Cloud computing has transformed the way organizations operate, providing unparalleled flexibility, scalability, and cost-efficiency. However, with these benefits come new security challenges and emerging risks. As organizations increasingly move their operations to the cloud, ensuring the security and privacy of data has become more critical than ever. A robust cloud penetration testing program helps internal IT teams protect their organizations by identifying and mitigating security risks in the cloud.

A pitfall organizations face when building a cloud pentesting strategy is handling rapid cloud migration. An application hosted on-prem will have significantly different security requirements from one in the cloud. Cloud security controls can often be more complex with intricate nuances. Another pitfall is assuming that cloud services are secure by default. Even though the cloud provider manages some aspects around security, organizations still have a responsibility to understand what exactly is within their control to secure. Sometimes the default settings from the cloud provider are not always the most secure for every environment. This differs from a traditional security program because of the shared responsibility or “shared fate” model.

With this model in mind, organizations need to look at the key components of a comprehensive cloud penetration testing program in light of their business objectives to implement a secure cloud effectively.

Best Practices to Create a Cloud Penetration Testing Program 

Creating a secure cloud is a complex undertaking with decisions that need to be tailored to your business goals and tech stack. Thomas Elling and the Cloud Pentesting team have compiled three aspects of creating a cloud pentesting program that will help any team incorporate security protocols from ideation to deployment.

1. Building a secure cloud from the start 

Making security-conscious design decisions from the start of a cloud adoption helps IT teams avoid retroactive decisions that result in rework and disjointed integration of technologies. It’s important to consider this from a human element and a technical one. For example, from the human lens, consider partnering security engineers and pentesters with DevOps groups to create secure by default environments. Whereas from a technical standpoint, consider using Infrastructure as Code (IaC) adoption to help enforce a security baseline.

2. Performing regular configuration reviews and pentesting 

Regular configuration reviews and cloud pentesting exercises are extremely valuable because of their ability to focus remediation efforts on prioritized vulnerabilities. Identifying security misconfigurations is a critical first step to securing an environment, which makes configuration reviews so imperative. They should be done on a regular basis to identify factors such as inadvertent public access or excessive IAM permissions.

Pentesting is another integral part of cloud security which aims to demonstrate the impact of the identified misconfigurations. This often includes chaining misconfigurations together to prove privilege escalation. The key difference between this and a typical configuration review is the fact that pentests leverage misconfigurations to demonstrate the potential impact of a successful attack. Oftentimes, the full impact of a misconfiguration is not fully understood until it is paired with one or more other vulnerabilities in the environment.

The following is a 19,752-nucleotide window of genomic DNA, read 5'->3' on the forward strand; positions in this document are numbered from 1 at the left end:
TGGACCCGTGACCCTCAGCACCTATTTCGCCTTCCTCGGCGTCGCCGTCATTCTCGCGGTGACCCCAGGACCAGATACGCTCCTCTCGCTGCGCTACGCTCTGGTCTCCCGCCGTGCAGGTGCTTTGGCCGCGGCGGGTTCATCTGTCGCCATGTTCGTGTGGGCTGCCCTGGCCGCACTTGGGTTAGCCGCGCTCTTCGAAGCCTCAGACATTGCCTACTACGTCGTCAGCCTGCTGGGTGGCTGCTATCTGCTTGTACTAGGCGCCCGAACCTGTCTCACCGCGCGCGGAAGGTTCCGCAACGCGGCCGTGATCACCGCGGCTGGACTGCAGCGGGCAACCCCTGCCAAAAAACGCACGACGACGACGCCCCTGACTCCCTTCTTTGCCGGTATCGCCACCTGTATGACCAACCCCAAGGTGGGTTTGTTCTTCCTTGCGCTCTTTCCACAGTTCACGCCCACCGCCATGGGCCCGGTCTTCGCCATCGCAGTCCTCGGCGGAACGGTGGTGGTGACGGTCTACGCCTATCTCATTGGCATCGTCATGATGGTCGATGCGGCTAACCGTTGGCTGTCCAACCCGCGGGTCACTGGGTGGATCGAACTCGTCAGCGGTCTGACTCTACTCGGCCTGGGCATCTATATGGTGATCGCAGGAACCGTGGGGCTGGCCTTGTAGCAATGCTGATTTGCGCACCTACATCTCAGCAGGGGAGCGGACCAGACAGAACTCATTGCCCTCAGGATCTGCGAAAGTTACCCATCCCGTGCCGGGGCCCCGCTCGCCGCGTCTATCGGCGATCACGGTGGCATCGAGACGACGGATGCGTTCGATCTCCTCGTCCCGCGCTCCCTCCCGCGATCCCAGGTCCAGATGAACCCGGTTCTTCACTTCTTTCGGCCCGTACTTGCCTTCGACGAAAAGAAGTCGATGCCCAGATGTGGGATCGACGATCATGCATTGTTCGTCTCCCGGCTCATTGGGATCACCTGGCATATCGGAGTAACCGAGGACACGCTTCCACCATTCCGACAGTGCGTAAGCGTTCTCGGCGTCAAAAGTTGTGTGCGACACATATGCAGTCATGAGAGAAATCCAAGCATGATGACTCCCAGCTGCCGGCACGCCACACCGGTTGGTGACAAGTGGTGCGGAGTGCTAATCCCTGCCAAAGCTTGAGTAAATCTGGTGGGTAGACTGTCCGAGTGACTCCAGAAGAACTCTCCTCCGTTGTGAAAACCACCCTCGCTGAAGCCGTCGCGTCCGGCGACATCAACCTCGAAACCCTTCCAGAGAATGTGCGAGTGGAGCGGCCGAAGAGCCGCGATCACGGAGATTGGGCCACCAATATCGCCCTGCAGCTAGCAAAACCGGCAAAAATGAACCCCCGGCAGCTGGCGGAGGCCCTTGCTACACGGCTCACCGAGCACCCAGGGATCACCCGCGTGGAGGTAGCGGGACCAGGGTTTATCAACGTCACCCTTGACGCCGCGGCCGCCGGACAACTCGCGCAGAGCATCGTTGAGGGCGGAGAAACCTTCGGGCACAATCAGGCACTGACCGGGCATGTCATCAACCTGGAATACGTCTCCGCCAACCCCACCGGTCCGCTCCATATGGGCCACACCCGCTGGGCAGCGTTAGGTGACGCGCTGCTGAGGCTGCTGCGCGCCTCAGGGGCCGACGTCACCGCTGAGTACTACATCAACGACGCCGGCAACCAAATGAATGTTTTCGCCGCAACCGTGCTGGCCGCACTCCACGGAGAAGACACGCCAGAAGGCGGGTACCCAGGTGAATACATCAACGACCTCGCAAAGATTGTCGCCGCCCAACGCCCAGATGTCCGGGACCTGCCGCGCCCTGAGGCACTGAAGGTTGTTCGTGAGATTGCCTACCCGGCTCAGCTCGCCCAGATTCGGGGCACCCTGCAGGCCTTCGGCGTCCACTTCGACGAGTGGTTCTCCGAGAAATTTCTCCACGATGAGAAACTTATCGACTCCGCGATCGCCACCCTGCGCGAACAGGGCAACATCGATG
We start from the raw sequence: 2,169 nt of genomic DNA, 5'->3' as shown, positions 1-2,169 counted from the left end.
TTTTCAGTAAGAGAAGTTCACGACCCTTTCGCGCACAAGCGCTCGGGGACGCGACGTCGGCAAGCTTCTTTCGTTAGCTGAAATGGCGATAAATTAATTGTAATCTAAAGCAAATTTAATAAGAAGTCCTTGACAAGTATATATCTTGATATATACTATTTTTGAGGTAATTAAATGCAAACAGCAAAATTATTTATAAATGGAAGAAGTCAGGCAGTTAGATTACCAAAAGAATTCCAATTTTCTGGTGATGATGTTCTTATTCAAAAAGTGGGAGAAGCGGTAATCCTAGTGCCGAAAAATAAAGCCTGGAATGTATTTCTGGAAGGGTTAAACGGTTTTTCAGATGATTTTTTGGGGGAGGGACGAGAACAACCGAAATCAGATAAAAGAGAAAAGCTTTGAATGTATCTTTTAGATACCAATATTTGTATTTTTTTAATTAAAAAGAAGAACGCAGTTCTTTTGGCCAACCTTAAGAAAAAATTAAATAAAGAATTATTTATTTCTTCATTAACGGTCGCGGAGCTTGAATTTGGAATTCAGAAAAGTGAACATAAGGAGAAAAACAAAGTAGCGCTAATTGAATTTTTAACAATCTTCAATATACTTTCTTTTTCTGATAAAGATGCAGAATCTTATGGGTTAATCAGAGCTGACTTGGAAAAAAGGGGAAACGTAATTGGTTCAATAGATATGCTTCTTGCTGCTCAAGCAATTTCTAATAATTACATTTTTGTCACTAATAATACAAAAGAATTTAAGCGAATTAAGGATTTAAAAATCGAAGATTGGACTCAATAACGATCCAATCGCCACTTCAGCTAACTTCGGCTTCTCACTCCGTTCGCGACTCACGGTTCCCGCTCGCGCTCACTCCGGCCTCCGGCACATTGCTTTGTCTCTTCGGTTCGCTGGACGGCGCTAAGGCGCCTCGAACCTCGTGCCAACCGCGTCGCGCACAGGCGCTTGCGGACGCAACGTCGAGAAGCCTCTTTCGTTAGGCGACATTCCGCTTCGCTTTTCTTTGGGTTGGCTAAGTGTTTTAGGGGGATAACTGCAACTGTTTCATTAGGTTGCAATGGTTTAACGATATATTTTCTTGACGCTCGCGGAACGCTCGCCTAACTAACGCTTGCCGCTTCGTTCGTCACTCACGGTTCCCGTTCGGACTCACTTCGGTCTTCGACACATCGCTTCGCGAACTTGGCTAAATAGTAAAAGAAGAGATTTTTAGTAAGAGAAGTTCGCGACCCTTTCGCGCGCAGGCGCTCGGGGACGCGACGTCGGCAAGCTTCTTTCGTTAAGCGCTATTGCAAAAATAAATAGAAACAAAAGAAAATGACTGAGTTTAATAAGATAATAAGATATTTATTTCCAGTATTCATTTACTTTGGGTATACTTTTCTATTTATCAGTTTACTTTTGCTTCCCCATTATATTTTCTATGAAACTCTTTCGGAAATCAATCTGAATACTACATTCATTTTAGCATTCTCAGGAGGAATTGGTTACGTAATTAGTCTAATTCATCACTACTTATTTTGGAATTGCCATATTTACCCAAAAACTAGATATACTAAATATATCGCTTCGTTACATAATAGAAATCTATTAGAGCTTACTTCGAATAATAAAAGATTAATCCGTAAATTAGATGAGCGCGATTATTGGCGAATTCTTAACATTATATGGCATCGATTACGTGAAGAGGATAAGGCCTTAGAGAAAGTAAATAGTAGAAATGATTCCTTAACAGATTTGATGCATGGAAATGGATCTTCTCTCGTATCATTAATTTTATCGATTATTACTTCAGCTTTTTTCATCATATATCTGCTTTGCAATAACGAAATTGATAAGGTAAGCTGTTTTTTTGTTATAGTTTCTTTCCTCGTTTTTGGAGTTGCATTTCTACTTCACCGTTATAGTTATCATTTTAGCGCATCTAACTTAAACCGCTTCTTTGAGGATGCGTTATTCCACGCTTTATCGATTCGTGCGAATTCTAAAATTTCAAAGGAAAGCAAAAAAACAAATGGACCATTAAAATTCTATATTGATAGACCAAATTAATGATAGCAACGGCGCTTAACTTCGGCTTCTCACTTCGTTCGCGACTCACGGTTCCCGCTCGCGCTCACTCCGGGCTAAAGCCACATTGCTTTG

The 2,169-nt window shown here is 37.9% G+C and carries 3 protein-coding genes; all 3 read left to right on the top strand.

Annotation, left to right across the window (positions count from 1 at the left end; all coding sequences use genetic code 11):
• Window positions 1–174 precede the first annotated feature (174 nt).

3. Establishing security guardrails 

Guardrails are sets of automated policies and controls that are designed to prevent or mitigate security risks and ensure compliance with security standards and regulations. Results of configuration reviews and pentests should always be discussed to identify the root cause. If a vulnerability was introduced via configuration drift, one preventative action would be implementing a security guardrail to ensure that misconfigurations cannot be introduced in the future.

Whether your cloud infrastructure resides in AWS, Azure, or GCP, these three fundamentals will help internal teams build — and maintain — a secure cloud from all angles.

Refine Your Cloud Pentesting Program with NetSPI

These steps represent some of the basic ways to create a security-first cloud environment through regular review processes. While there is no one-size-fits-all approach, these points can be modified to fit any cloud environment. Ultimately, organizations should prioritize remediation of vulnerabilities with a risk-based approach.

Environments that carry higher risk, such as ones that deal with sensitive data or may have external exposure, would be candidates for more frequent reviews. One factor that could trigger a review is any fundamental change made by the cloud provider to a core service.

However, this is not to say that lower risk environments, like a dev environment with test data, is not important.  Escalation paths from dev environments into production can be extremely impactful. Lastly, organizations looking to build out and strengthen their cloud pentesting programs need to investigate the root cause of identified vulnerabilities in order to ensure that the same, or similar, issues do not happen again.

Working with a penetration testing partner to enhance cloud security can help streamline efforts and deliver value quickly. As a leader in offensive security, NetSPI helps companies establish and enhance their secure cloud strategies. Contact our security consultants to get started on a strong cloud penetration testing program.